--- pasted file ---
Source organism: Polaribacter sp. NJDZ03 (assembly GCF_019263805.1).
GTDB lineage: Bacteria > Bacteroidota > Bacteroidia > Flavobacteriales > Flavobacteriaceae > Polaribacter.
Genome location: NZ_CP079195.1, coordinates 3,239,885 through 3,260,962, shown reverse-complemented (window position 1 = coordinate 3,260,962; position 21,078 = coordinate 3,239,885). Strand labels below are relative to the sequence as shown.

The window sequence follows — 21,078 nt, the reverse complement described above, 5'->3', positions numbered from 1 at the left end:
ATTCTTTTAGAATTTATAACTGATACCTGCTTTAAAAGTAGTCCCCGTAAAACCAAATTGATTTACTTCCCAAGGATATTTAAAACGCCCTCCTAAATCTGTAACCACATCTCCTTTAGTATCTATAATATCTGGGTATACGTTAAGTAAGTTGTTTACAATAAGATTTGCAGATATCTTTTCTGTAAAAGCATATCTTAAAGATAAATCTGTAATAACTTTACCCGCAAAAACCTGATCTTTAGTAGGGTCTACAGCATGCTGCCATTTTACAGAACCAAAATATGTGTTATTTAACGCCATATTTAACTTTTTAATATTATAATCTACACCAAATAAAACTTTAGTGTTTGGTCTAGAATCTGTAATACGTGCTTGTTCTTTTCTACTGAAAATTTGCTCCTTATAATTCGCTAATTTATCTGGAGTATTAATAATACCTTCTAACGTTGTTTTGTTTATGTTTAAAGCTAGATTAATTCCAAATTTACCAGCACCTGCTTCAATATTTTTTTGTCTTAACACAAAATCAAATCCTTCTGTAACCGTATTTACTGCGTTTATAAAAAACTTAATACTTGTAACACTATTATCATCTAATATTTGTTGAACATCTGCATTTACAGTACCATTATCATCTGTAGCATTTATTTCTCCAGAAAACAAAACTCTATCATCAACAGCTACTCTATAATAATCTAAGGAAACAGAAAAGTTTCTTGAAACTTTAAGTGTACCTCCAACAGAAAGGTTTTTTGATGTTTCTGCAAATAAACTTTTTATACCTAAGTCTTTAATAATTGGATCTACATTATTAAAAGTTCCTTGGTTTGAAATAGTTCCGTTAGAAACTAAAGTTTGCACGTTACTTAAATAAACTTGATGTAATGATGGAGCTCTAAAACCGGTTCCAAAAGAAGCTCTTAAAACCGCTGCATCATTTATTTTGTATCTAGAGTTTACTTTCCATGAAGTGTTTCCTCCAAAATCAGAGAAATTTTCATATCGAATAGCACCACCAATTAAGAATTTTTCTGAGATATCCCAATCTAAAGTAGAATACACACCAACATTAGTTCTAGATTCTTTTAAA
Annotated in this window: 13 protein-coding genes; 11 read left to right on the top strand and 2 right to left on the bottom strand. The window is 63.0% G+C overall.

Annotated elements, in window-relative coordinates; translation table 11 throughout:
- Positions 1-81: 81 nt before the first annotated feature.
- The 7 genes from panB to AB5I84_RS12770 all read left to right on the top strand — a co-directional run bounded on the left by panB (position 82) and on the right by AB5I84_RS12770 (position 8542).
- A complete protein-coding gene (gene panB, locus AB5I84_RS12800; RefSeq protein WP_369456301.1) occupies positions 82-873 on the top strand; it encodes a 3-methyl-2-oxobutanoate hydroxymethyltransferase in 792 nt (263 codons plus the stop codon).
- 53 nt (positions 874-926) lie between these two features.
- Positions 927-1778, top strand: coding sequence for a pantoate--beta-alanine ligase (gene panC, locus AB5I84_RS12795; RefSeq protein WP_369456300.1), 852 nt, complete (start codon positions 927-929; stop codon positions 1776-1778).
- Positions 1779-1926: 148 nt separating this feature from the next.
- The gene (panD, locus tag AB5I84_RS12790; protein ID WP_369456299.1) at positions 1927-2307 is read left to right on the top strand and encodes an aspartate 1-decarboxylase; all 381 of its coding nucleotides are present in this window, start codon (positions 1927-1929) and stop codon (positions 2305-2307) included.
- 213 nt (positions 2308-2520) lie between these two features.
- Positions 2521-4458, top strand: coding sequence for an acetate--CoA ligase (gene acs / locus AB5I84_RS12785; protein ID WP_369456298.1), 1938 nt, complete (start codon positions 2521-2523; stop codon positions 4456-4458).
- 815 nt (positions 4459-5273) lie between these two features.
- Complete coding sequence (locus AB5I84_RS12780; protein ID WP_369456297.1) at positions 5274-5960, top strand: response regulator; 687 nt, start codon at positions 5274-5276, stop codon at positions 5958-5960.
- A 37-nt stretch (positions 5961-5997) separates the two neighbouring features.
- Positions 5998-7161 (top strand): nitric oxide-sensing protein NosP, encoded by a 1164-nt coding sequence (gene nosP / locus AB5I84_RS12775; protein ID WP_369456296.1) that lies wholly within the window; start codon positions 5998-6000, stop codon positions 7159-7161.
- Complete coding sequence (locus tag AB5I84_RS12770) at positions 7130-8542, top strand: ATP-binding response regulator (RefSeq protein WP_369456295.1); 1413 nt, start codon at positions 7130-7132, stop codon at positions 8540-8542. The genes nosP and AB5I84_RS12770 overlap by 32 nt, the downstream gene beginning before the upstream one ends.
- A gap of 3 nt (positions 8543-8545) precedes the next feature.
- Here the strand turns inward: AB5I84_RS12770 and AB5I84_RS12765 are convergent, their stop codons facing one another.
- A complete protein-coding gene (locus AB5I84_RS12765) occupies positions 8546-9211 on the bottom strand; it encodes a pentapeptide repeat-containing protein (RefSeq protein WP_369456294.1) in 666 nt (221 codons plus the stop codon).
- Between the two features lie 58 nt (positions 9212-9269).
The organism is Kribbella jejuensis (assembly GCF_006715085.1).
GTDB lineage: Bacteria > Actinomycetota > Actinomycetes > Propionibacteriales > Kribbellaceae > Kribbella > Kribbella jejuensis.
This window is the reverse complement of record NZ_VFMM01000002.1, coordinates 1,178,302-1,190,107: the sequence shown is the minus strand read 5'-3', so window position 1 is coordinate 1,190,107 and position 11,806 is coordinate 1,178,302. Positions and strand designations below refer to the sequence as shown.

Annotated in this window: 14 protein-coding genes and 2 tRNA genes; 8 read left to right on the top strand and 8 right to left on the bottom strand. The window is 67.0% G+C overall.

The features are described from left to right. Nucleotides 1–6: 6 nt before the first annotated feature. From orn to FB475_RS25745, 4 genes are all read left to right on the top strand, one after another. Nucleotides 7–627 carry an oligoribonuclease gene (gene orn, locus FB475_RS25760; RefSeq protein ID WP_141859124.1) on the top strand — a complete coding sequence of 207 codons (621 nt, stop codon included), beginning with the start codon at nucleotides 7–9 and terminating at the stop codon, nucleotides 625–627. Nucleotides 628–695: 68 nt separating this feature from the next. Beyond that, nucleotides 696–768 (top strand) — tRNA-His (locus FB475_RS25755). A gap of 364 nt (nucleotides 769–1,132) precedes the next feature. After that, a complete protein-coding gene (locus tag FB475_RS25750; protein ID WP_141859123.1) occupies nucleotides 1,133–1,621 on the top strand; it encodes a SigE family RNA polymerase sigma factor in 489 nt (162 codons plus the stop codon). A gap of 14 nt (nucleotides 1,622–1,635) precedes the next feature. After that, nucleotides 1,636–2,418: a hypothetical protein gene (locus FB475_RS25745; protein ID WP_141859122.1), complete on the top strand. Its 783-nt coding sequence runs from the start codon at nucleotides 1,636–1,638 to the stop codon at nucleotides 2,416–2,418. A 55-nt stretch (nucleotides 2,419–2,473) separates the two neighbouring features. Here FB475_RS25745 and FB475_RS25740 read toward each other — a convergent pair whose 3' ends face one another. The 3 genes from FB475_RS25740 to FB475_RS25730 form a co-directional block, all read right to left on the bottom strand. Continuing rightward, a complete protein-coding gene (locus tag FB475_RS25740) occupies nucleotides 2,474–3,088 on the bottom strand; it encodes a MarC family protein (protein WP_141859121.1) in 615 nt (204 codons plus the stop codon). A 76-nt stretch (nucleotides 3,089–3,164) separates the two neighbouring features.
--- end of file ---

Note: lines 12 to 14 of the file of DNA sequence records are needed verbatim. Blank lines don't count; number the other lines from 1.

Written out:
- Positions 927-1778, top strand: coding sequence for a pantoate--beta-alanine ligase (gene panC, locus AB5I84_RS12795; RefSeq protein WP_369456300.1), 852 nt, complete (start codon positions 927-929; stop codon positions 1776-1778).
- Positions 1779-1926: 148 nt separating this feature from the next.
- The gene (panD, locus tag AB5I84_RS12790; protein ID WP_369456299.1) at positions 1927-2307 is read left to right on the top strand and encodes an aspartate 1-decarboxylase; all 381 of its coding nucleotides are present in this window, start codon (positions 1927-1929) and stop codon (positions 2305-2307) included.